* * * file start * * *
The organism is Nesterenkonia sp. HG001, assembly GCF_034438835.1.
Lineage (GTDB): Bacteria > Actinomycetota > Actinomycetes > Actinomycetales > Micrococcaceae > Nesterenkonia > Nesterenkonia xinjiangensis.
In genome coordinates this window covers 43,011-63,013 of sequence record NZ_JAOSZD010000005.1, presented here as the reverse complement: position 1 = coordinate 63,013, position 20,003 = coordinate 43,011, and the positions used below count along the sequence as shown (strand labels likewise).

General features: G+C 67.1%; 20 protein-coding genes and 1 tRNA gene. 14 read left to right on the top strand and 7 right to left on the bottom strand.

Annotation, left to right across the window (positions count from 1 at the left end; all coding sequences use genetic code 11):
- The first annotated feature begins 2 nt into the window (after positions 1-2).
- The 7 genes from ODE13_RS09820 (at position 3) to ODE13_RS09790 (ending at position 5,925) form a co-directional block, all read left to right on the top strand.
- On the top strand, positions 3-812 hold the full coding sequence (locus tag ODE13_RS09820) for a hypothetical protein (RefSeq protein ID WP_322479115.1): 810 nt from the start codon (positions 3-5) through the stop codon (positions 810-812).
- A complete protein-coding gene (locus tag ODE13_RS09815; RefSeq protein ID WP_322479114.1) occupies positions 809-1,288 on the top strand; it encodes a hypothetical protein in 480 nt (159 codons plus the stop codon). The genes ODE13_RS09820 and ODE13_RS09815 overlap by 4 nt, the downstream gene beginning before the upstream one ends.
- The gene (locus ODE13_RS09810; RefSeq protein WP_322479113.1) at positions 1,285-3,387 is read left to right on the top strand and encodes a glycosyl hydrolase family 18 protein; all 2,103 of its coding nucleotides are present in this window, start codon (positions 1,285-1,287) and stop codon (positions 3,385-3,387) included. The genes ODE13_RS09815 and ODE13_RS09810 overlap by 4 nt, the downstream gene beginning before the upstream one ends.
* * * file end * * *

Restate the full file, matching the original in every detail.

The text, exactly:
The organism is Nesterenkonia sp. HG001, assembly GCF_034438835.1.
Lineage (GTDB): Bacteria > Actinomycetota > Actinomycetes > Actinomycetales > Micrococcaceae > Nesterenkonia > Nesterenkonia xinjiangensis.
In genome coordinates this window covers 43,011-63,013 of sequence record NZ_JAOSZD010000005.1, presented here as the reverse complement: position 1 = coordinate 63,013, position 20,003 = coordinate 43,011, and the positions used below count along the sequence as shown (strand labels likewise).

General features: G+C 67.1%; 20 protein-coding genes and 1 tRNA gene. 14 read left to right on the top strand and 7 right to left on the bottom strand.

Annotation, left to right across the window (positions count from 1 at the left end; all coding sequences use genetic code 11):
- The first annotated feature begins 2 nt into the window (after positions 1-2).
- The 7 genes from ODE13_RS09820 (at position 3) to ODE13_RS09790 (ending at position 5,925) form a co-directional block, all read left to right on the top strand.
- On the top strand, positions 3-812 hold the full coding sequence (locus tag ODE13_RS09820) for a hypothetical protein (RefSeq protein ID WP_322479115.1): 810 nt from the start codon (positions 3-5) through the stop codon (positions 810-812).
- A complete protein-coding gene (locus tag ODE13_RS09815; RefSeq protein ID WP_322479114.1) occupies positions 809-1,288 on the top strand; it encodes a hypothetical protein in 480 nt (159 codons plus the stop codon). The genes ODE13_RS09820 and ODE13_RS09815 overlap by 4 nt, the downstream gene beginning before the upstream one ends.
- The gene (locus ODE13_RS09810; RefSeq protein WP_322479113.1) at positions 1,285-3,387 is read left to right on the top strand and encodes a glycosyl hydrolase family 18 protein; all 2,103 of its coding nucleotides are present in this window, start codon (positions 1,285-1,287) and stop codon (positions 3,385-3,387) included. The genes ODE13_RS09815 and ODE13_RS09810 overlap by 4 nt, the downstream gene beginning before the upstream one ends.